Composting can be done with free piles on the ground, or in bins. Either way, there are usually 3 piles or bins, with manure in various stages of completed composting in each pile or bin. Once the compost is finished (broken down), the finished compost can be put on the garden or given away.

There is a lot more information on composting coming up, including descriptions of systems that can either be constructed or purchased, depending on your budget.

Fire and Rain—Are You and Your Trailer Evacuation-Ready?

The latest grim joke here in Sonoma County is that our new theme song is “Fire and Rain”—“I’ve seen fire and I’ve seen rain”…

After deadly and devastating wildfires in October 2017, and now massive flooding in February 2019, local residents are getting a bit edgy about natural disasters.  The floods have proven far less deadly than the fires. But in both cases, animal owners were faced with getting their animals out—fast. If you own a horse, that means loading up and heading out. But are you ready?

That’s what I asked myself yesterday while watching the news and social media posts crop up. And the answer is—not really. My trailer has been sitting immobile by the barn for probably nearly a year. I haven’t done much riding, and when I do go out, it’s in my riding buddy’s trailer. But if I needed to get my horses out fast, that trailer would need to be ready to go. My buddy’s trailer will be full of her own horses. That’s something to think about if you don’t own a trailer because you know you can borrow one in a pinch. If it’s an evacuation situation, you may not have one available to you.

Thankfully, I didn’t need to evacuate, or help anyone else evacuate, this time. But today I pulled out my trailer checklist and starting doing a maintenance check. Physically going through that checklist surfaced a few “gotchas”. I’m sharing them here as an example of little things that trip you up, and why it’s best to do this check in a non-emergency mode, because often the most routine tasks don’t go quite as you expected.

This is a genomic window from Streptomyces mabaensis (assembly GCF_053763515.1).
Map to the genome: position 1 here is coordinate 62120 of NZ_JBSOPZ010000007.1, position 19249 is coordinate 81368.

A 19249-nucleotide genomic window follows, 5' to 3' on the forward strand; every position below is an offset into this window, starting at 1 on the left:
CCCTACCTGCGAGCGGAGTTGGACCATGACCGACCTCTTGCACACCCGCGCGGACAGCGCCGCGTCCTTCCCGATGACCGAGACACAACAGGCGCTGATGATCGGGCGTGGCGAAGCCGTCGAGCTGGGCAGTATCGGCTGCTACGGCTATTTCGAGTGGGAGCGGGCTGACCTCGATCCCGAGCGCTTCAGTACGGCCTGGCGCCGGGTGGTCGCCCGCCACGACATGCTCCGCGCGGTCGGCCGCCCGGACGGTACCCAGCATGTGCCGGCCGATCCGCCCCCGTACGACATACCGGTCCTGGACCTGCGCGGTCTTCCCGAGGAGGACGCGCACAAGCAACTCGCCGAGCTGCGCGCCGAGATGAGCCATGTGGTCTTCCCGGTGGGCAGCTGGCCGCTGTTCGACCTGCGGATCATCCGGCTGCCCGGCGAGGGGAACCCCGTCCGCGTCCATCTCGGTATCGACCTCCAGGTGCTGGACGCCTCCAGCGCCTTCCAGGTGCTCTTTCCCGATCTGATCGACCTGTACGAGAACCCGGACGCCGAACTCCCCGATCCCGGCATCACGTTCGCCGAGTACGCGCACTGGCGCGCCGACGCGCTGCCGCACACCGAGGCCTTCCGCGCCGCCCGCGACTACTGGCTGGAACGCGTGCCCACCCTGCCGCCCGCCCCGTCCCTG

An obvious first step is to check the tire pressure. I did finally buy a portable air compressor and had checked the tires when I got it a few months ago, but now I couldn’t remember what the PSI should be. It is on the tire sidewall (maximum recommended at cold temps) but the pressure listed on the sidewall is not necessarily the pressure that is correct for the vehicle—my car tires have a much higher PSI listed on the sidewall than the car manufacturer recommends (my old tires didn’t even list PSI—they listed KPa which means Kilopascal, and I had to look up how to convert it—here’s a link  I had done research months ago about what the PSI for my trailer should be, but did I put that information anywhere useful? Like in the tack compartment? Apparently not. Finally I remembered that my trailer service guy had told me to inflate them to 50 PSI (sidewall says 65). So lesson 1—know what your tire pressure should be and post it somewhere useful. Today I printed it out on a label maker and stuck it to the inside of the tack compartment—it won’t fade and the label is waterproof. Also (and maybe it’s just me that has trouble with this), make sure you know how to use the pressure gauge and the compressor’s air nozzle. I always feel like I’m letting more air out than I’m getting in. AND remember to check the spare. That was the only tire that needed to be inflated during today’s check.  One thing to look for is missing valve stem caps. It’s a good idea to buy a pack and keep them on hand. This is the one item in the automotive world where one size fits all.

While you’re checking the pressure, give the tires a good looking over. Check for uneven wear, shallow tread depth, and sidewall damage, including sun damage. UV rays can really destroy your tires, causing cracking and breakdown of the rubber. It’s recommended that tires be replaced every 7 years even if the tread is good, mostly because of sun damage. I bought tire covers for mine to protect them from sun damage and hopefully get some extra wear from them.

Check the lug nuts for loose or missing lug nuts. Speaking of which—do you have a lug wrench handy?

On to checking the lights. One of the marker light lenses had blown off. It’s one of the original lenses and wouldn’t stay on when I tried to put it back where it belonged. This isn’t the first time this has happened with this trailer, and finally I bought a 10-pack of both red and amber lenses, so I had one handy. The replacements seem to stay put a lot better than the originals. So think about getting some spares to keep on hand. Even if yours stay on, I’ve had horses damage them if they get a bit squirrely while loading or while tied to the trailer.

Some of my marker lights were out. Interestingly enough, I had checked them last summer and more of them were out then than were out today. Self-healing marker lights, apparently. Three of them were still out. I got one to come back on by removing the lens and tapping the light fixture and jiggling the bulb, and it finally came on and stayed on. The other two seem to be non-operational. My plan is to buy replacement bulbs and see if that does the trick and if not, I’ll have them fixed when the trailer goes in for routine maintenance.